Holders of an original Bored Ape can claim 10,094 tokens, and at the time of writing, each of those tokens was worth just shy of $14 each. Many people sold when they were trading for half that, but that’s still ~$70,000, all for holding a particular NFT and thanks to a few clicks to initiate the claim.
Of course, it’s about far more to it than that. There are those who’ve held onto Apes through their meteoric rise and not been tempted to sell who are being rewarded for their loyalty. Then there are those who bought in low and can’t believe their luck. Meanwhile, there are the wealthy or famous holders who bought in for hundreds of thousands — or even millions — of dollars, who definitely don’t need the additional windfall the move has provided them. And there are some heartwarming tales of those who bought in for a few hundred dollars for whom ApeCoin represents a life-changing financial event.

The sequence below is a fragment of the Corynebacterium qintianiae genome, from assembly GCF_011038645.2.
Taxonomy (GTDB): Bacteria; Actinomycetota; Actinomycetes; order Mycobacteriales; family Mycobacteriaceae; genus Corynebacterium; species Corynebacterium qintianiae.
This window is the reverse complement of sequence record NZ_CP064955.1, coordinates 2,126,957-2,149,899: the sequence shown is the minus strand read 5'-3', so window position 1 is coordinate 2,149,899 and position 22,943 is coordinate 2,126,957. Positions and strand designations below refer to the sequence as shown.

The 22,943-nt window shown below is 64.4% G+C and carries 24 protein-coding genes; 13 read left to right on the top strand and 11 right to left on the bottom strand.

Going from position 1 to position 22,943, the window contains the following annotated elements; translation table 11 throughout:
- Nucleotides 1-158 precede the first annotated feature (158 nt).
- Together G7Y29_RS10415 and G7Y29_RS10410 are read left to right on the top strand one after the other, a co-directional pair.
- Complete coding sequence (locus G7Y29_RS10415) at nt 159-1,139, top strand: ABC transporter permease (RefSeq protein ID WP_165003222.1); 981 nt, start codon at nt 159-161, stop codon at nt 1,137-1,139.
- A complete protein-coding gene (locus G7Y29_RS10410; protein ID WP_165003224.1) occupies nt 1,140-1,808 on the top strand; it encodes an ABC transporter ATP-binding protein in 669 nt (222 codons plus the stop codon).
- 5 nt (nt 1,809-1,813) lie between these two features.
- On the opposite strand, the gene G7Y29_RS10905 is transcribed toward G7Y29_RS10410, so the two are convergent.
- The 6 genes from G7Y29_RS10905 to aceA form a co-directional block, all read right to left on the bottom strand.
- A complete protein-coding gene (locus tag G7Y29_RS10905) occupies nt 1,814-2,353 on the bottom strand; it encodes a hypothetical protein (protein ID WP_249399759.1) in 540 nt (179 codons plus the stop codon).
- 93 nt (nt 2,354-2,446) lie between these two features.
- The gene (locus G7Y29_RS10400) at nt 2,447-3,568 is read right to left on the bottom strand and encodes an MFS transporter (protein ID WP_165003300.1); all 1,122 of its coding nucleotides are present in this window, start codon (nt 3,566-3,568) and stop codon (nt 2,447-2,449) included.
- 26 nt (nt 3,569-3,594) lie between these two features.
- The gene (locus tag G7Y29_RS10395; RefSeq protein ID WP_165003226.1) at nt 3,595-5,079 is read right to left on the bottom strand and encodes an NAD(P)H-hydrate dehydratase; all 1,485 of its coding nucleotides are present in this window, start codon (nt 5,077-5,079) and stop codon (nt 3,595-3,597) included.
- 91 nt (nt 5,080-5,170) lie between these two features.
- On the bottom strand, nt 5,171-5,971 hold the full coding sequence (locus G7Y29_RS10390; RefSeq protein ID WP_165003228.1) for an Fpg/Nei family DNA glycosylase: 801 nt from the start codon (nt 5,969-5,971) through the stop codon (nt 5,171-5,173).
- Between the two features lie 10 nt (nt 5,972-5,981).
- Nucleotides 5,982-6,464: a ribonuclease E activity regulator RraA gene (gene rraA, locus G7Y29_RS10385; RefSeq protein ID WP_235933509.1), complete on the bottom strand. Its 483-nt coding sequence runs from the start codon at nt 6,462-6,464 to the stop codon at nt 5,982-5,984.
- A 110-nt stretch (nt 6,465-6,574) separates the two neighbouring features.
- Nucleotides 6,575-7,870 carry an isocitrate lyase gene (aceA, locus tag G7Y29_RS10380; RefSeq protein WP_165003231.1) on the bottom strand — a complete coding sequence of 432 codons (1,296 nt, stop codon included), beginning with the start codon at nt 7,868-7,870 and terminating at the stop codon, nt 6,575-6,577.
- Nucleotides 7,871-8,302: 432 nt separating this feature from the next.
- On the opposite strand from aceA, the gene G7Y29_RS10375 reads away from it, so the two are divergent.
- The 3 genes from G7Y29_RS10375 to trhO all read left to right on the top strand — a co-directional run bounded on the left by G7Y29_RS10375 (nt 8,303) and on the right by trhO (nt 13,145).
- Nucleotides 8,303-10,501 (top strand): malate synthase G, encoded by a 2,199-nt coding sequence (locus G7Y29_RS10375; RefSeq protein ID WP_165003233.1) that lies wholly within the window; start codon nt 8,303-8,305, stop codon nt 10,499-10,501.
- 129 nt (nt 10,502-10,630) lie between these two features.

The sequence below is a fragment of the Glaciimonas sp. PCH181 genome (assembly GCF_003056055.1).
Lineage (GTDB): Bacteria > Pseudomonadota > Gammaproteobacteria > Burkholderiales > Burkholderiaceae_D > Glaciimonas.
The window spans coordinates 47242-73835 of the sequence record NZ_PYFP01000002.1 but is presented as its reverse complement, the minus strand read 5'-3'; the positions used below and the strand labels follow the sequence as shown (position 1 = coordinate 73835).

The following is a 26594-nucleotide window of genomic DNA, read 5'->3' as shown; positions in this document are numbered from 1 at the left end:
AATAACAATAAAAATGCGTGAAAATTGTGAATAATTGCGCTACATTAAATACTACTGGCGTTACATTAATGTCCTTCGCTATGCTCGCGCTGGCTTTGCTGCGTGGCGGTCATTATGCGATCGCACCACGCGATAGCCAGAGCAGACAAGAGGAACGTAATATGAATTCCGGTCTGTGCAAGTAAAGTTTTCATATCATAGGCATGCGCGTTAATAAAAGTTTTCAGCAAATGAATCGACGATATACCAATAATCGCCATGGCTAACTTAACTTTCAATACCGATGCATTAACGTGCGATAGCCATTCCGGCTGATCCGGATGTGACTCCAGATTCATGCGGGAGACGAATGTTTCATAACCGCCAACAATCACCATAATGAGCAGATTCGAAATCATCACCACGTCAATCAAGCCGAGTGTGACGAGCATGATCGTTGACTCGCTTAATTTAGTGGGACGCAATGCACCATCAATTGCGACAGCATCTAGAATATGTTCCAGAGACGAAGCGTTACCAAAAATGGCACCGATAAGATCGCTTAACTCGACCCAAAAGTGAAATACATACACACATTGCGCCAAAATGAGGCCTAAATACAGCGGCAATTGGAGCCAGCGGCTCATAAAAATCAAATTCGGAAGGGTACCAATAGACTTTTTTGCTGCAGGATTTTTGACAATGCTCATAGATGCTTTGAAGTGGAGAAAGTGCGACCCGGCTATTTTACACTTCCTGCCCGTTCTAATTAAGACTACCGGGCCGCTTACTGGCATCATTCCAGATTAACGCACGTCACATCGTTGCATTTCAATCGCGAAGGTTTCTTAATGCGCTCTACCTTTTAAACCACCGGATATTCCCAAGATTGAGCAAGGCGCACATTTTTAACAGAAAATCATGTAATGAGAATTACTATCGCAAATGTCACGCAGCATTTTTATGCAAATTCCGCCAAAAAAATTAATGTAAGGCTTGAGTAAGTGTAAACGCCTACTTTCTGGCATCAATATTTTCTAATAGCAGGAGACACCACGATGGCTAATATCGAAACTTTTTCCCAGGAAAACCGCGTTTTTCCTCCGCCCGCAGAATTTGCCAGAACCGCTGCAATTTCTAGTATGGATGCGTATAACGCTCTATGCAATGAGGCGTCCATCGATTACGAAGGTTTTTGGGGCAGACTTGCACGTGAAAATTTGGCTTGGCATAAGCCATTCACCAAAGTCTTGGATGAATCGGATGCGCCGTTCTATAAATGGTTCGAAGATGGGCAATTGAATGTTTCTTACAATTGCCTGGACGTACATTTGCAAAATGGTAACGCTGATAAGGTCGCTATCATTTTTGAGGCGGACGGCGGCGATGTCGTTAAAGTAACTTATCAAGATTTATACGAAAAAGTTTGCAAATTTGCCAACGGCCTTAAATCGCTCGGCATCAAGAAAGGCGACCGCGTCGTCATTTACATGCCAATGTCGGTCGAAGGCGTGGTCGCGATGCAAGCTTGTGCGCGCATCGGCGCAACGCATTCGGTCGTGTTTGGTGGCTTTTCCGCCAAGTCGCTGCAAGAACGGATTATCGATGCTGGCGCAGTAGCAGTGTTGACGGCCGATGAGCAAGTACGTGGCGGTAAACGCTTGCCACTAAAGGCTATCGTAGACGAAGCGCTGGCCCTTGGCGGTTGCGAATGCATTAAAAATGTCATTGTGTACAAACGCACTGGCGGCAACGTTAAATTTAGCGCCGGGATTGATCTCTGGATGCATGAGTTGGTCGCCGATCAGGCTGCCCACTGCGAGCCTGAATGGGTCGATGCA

Perhaps most pleasing for loyalists, though, is how the drop puts paid to the “right-click-save” mentality of NFT haters and skeptics. Or at least, so they believe. Here, after all, is something that rewards loyalty with cold hard cash and the sorts of returns Wall Street bankers can only dream of. Except, these sorts of gains are fuel for the fire for the skeptics who argue NFTs are glorified gambling and nothing more than a Ponzi scheme. It’s hard to expect them to dig deeper.
We’d argue the true value of ApeCoin remains to be seen. The DAO aspect means coin holders will get to vote on how ApeCoin is used and which initiatives it funds, and the first advisory board who’ll oversee the first six months of the project is filled with luminaries of the space.